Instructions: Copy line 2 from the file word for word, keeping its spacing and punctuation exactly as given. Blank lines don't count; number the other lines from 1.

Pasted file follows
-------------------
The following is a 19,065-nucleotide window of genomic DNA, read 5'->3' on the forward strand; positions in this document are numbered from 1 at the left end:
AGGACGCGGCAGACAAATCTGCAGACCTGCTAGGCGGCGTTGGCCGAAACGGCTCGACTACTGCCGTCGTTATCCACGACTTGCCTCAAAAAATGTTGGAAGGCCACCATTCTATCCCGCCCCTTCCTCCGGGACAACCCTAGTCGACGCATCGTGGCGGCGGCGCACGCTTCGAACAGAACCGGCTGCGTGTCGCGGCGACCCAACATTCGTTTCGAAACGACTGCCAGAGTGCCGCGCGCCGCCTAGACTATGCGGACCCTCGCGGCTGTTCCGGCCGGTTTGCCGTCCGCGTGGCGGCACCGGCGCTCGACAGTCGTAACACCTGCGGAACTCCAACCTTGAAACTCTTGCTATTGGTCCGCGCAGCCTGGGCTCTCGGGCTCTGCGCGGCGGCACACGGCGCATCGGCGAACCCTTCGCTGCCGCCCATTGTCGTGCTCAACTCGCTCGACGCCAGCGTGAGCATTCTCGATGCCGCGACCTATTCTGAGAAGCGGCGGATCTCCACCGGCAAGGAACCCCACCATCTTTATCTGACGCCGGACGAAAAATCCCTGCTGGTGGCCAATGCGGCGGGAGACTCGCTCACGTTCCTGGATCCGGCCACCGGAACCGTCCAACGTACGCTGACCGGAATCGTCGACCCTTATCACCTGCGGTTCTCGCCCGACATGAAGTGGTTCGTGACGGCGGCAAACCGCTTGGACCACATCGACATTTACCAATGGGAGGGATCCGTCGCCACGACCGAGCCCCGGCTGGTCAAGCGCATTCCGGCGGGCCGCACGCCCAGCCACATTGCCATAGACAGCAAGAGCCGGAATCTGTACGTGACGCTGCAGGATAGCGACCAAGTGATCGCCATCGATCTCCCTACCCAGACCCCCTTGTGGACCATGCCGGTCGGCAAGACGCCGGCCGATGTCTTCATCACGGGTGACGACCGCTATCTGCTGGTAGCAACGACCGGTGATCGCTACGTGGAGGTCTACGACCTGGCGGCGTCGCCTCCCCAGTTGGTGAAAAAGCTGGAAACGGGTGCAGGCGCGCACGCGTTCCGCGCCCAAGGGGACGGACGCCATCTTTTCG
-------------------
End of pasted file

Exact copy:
AGGACGCGGCAGACAAATCTGCAGACCTGCTAGGCGGCGTTGGCCGAAACGGCTCGACTACTGCCGTCGTTATCCACGACTTGCCTCAAAAAATGTTGGAAGGCCACCATTCTATCCCGCCCCTTCCTCCGGGACAACCCTAGTCGACGCATCGTGGCGGCGGCGCACGCTTCGAACAGAACCGGCTGCGTGTCGCGGCGACCCAACATTCGTTTCGAAACGACTGCCAGAGTGCCGCGCGCCGCCTAGACTATGCGGACCCTCGCGGCTGTTCCGGCCGGTTTGCCGTCCGCGTGGCGGCACCGGCGCTCGACAGTCGTAACACCTGCGGAACTCCAACCTTGAAACTCTTGCTATTGGTCCGCGCAGCCTGGGCTCTCGGGCTCTGCGCGGCGGCACACGGCGCATCGGCGAACCCTTCGCTGCCGCCCATTGTCGTGCTCAACTCGCTCGACGCCAGCGTGAGCATTCTCGATGCCGCGACCTATTCTGAGAAGCGGCGGATCTCCACCGGCAAGGAACCCCACCATCTTTATCTGACGCCGGACGAAAAATCCCTGCTGGTGGCCAATGCGGCGGGAGACTCGCTCACGTTCCTGGATCCGGCCACCGGAACCGTCCAACGTACGCTGACCGGAATCGTCGACCCTTATCACCTGCGGTTCTCGCCCGACATGAAGTGGTTCGTGACGGCGGCAAACCGCTTGGACCACATCGACATTTACCAATGGGAGGGATCCGTCGCCACGACCGAGCCCCGGCTGGTCAAGCGCATTCCGGCGGGCCGCACGCCCAGCCACATTGCCATAGACAGCAAGAGCCGGAATCTGTACGTGACGCTGCAGGATAGCGACCAAGTGATCGCCATCGATCTCCCTACCCAGACCCCCTTGTGGACCATGCCGGTCGGCAAGACGCCGGCCGATGTCTTCATCACGGGTGACGACCGCTATCTGCTGGTAGCAACGACCGGTGATCGCTACGTGGAGGTCTACGACCTGGCGGCGTCGCCTCCCCAGTTGGTGAAAAAGCTGGAAACGGGTGCAGGCGCGCACGCGTTCCGCGCCCAAGGGGACGGACGCCATCTTTTCG